2. Purification of extracellular vesicles
      1. Flowchart of this part is shown in Figure 2.


        Figure 2. Flowchart of isolation of extracellular vesicles (exosomes and microvesicles) by differential centrifugation

      2. Cell culture media (1.2 ml) from 90%-95% confluent cells is collected in 1.5 ml microcentrifuge tube.
      3. Centrifuge at 500 x g at 4 °C for 10  min to remove the cell debris using a refrigerated microcentrifuge.
      4. Collect all 1.2 ml supernatant and transfer to a new 1.5 ml microcentrifuge tube.
      5. Centrifuge at 12,000 x g at 4 °C for 20  min using a refrigerated microcentrifuge to separate microvesicles and others.
      6. Collect the upper 1 ml of supernatant is directly purified by filtration through a 0.22 μm pore filter and transfer into the ultracentrifuge thick wall polycarbonate tube. Approximately 70 µl of sample is lost after the filtration.
      7. The pellet from Step B2e is diluted in 200 μl of phosphate-buffered saline (PBS) (Microvesicle-enriched fraction).
      8. Ultracentrifuge the filtrated supernatant using ultracentrifuge (Optima TL, rotor: TLA-100.3) at 100,000 x g at 4 °C for 70  min. 
      9. Remove supernatant (approximately 930 µl) carefully.
      10. Dilute the pellet in 200 μl of PBS (Exosome-enriched fraction).
      Note: Alternatively exosomes can be purified using total exosome isolation reagent according to the manufacturer's instructions.

  3. Preparation of functionalized glass surface
    1. Flowchart of this part is shown in Figure 3.


      Figure 3. Flowchart of preparation of functionalized glass surface

    2. Prepare BSA/BSA-biotin mixture with mixing 5 μl of 10 M BSA and 5 μl of 1 M BSA-biotin in 490 μl of PBS. 
    3. Cover the glass surface of glass bottom 35 mm culture dish with 400 μl of the BSA/BSA-biotin mixture.
    4. Incubate at room temperature for 20-30 min.
    5. Prepare 25 mM streptavidin solution by diluting 8 μl of 1 M streptavidin in 312 μl of PBS.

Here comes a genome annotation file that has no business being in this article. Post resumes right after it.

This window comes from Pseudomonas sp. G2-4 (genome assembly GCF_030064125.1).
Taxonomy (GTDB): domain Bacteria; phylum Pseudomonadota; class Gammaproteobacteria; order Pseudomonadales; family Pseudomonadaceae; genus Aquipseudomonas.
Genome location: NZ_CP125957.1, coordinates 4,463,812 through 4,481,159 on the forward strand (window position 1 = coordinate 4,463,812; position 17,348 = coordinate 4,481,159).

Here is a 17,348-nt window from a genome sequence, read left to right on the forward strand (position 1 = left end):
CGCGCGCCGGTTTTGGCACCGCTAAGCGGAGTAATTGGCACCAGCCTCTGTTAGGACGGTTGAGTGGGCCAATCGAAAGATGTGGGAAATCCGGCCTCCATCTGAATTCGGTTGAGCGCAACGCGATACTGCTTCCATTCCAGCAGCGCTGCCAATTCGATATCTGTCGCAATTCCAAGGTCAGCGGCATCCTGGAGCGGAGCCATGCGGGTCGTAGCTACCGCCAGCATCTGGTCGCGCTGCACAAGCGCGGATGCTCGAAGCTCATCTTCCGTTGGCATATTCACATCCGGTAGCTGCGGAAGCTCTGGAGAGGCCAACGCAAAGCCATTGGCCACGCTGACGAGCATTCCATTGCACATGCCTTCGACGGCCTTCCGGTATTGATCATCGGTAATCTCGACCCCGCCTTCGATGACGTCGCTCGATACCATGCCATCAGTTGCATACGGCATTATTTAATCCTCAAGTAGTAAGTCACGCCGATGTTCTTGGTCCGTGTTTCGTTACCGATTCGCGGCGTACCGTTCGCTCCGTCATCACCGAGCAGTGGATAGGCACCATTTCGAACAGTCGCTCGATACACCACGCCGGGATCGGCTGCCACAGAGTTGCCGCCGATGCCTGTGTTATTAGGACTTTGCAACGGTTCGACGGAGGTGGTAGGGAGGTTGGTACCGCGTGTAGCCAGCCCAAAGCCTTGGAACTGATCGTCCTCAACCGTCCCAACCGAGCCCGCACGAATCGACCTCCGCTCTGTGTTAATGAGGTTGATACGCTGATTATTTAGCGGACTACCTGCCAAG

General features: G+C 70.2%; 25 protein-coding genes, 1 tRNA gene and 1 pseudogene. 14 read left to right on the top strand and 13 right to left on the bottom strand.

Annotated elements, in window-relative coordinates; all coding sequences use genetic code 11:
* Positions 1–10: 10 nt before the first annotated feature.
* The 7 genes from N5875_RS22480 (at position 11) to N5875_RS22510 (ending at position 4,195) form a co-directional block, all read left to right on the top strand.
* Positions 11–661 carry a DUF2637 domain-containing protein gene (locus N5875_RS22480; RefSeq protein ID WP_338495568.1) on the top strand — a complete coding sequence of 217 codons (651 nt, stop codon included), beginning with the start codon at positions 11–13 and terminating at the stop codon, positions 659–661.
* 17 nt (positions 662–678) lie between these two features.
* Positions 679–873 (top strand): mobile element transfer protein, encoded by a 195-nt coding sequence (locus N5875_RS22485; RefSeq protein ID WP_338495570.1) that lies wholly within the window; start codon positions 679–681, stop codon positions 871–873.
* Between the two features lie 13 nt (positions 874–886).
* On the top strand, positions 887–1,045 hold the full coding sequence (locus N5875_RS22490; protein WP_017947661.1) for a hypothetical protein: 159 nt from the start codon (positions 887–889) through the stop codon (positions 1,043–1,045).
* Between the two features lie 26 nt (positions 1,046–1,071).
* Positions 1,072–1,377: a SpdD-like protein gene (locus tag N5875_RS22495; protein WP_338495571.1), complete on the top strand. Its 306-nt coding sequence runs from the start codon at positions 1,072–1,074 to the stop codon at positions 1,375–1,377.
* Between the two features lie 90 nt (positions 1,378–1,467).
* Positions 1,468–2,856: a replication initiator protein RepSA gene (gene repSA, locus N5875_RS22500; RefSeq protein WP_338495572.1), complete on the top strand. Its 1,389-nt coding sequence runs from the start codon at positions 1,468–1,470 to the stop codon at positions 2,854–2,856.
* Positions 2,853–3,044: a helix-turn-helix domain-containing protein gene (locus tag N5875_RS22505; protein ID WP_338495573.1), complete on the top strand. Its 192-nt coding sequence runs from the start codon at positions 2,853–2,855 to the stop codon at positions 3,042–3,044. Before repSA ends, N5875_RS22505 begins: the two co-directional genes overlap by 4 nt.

6. Remove excess BSA/BSA-biotin by gently rinsing the glass surface once with 1 ml of PBS.
    7. Cover the glass surface with 300 μl of the streptavidin solution.
    8. Incubate at room temperature for 10 min.
    9. Gently rinse the BSA/BSA-biotin/streptavidin-coated glass surface twice each with 1 ml of PBS.

  4. Labeling of extracellular vesicles
    1. Transfer the isolated extracellular vesicles (200 μl total) into a glass vial.
    2. Add 2 μl of 10 mg/ml DOPE-biotin into the glass vial and suspend to mix.
    3. Incubate at room temperature for 5 min.
    4. Add 2 μl of 1 mg/ml DiD into the glass vial and suspend to mix.
      Note: Because DiD staining is the most critical step for calculating the cargo density, it is important to take exact amount of DiD.
    5. Spin down the glass vial in a 50 ml conical tube at 200 x g at room temperature and take it out with forceps.
    6. Then incubate at room temperature for 15 min in the dark (Figure 4).


      Figure 4. Labeling of extracellular vesicles with DOPE-biotin and DiD in glass vial

  5. Immobilization of extracellular vesicles on glass surface
    1. The DOPE-biotin- and DiD-labeled extracellular vesicles are applied onto the functionalized glass surface using gel loading long tip (Figure 5).


      Figure 5. Immobilization of extracellular vesicles on functionalized glass surface. DOPE-biotin- and DiD-labeled extracellular vesicle solution is applied onto functionalized glass surface and made it flat against the surface tension.

    2. Leave to stand at 4 °C for 2-3 h in dark condition.
    3. Rinse twice each with 2 ml of PBS.
    Note: In case of analyzing the transiently expressed exogenous cargo (e.g., GFP- or mCherry-fused protein), skip to “(G) Imaging” immediately.

  6. Immunofluorescence staining of endogenous cargo in extracellular vesicles
    1. Fix immobilized extracellular vesicles with 4% PFA for 5 min in dark condition.
    2. Rinse extracellular vesicles twice with 2 ml of PBS and pipette out all solution.
    3. Add 150 μl of PBS containing 10% normal goat serum and incubate at room temperature for 30 min in dark condition.
    4. Rinse extracellular vesicles once with 2 ml of PBS and pipette out all solution.
    5. Add 150 μl of anti-cargo antibody (e.g., anti-cMet antibody) in PBS and incubate at room temperature for 60-90 min in dark condition.
    6. Rinse extracellular vesicles once with PBS and pipette out all solution.